The longest season in Formula One history also risks becoming its most extended test of patience if efforts to shake up the sport fall flat.
Last year was so predictable that even F1 supremo Bernie Ecclestone called it “boring,” while runaway winner Lewis Hamilton agreed the crisis-prone sport was “broken.”
With a record 21 races this year, organizers have been searching hard for ways to boost flagging viewing figures for a series that is too often dominated by one team.
The nightmare scenario is another parade for Mercedes, whose drivers Hamilton and Nico Rosberg won 16 of the 19 grands prix last year and only missed pole position once.
Pre-season testing, in which Mercedes clocked 6,024km, nearly one-third more than their closest rivals Ferrari, has cast a sense of foreboding over this week’s season start in Melbourne.
Chief among the innovations is a much-debated new qualifying format, which steadily eliminates cars one by one and finishes in a top-two shoot-out.
However, the new system does not look like it will have much impact on the quickest drivers, with Rosberg admitting last week he had not even bothered to look at it.
One fear is that it will introduce even more complexity to a sport already heavy on technicalities.
“I read them [qualifying regulations] very briefly and I didn’t understand them,” Toro Rosso’s Carlos Sainz Jr said.
“I just hope that the fans that are not big fans of Formula One and just turn on their TV on Sunday understand it and they know what’s happening,” he added, according to Autosport.com.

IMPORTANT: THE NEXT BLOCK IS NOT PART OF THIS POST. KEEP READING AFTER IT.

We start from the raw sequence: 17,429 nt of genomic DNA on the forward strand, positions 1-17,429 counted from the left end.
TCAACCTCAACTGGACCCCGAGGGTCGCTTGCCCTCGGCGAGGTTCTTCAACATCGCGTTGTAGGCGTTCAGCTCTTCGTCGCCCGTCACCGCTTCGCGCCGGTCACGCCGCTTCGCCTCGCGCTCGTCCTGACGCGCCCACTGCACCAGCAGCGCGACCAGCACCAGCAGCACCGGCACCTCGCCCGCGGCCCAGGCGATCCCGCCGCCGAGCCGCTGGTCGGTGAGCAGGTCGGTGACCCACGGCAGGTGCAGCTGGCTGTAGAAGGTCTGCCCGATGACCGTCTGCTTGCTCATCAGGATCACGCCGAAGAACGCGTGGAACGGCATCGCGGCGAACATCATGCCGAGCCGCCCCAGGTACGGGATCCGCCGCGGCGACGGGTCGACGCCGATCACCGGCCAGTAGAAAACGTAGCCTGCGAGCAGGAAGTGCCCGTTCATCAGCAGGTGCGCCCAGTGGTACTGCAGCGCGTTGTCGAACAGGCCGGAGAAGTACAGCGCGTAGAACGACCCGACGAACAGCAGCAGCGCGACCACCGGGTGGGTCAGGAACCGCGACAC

The cars should at least make more noise this year, with twin exhausts introduced after complaints from petrol-heads that the hybrid F1 engines were simply too quiet.
A big cut in radio communications is to make a genuine difference, forcing drivers to make decisions rather than rely on their data-crunching teams in the pit lane.
“Strategy, engine mode deployment, tire choices, even up to a point pit stops, a lot will be down to the driver to decide,” Mercedes boss Toto Wolff said on Autosport.com. “Things will be less optimized by algorithms and engineers, and it will give room for error.”
“What I like is that it is the driver who will be taking decisions, and not remote-controlled from the garage,” he added.
Hamilton warned that life was about to get much harder for drivers, who already have trouble mastering their cars’ complicated systems.
“The idea is probably a good thing and you’ll see it evolve over the races,” he said. “We’re all going to struggle, probably in the first race in some way or some form, but we’ve tried to prepare the best way we can.”
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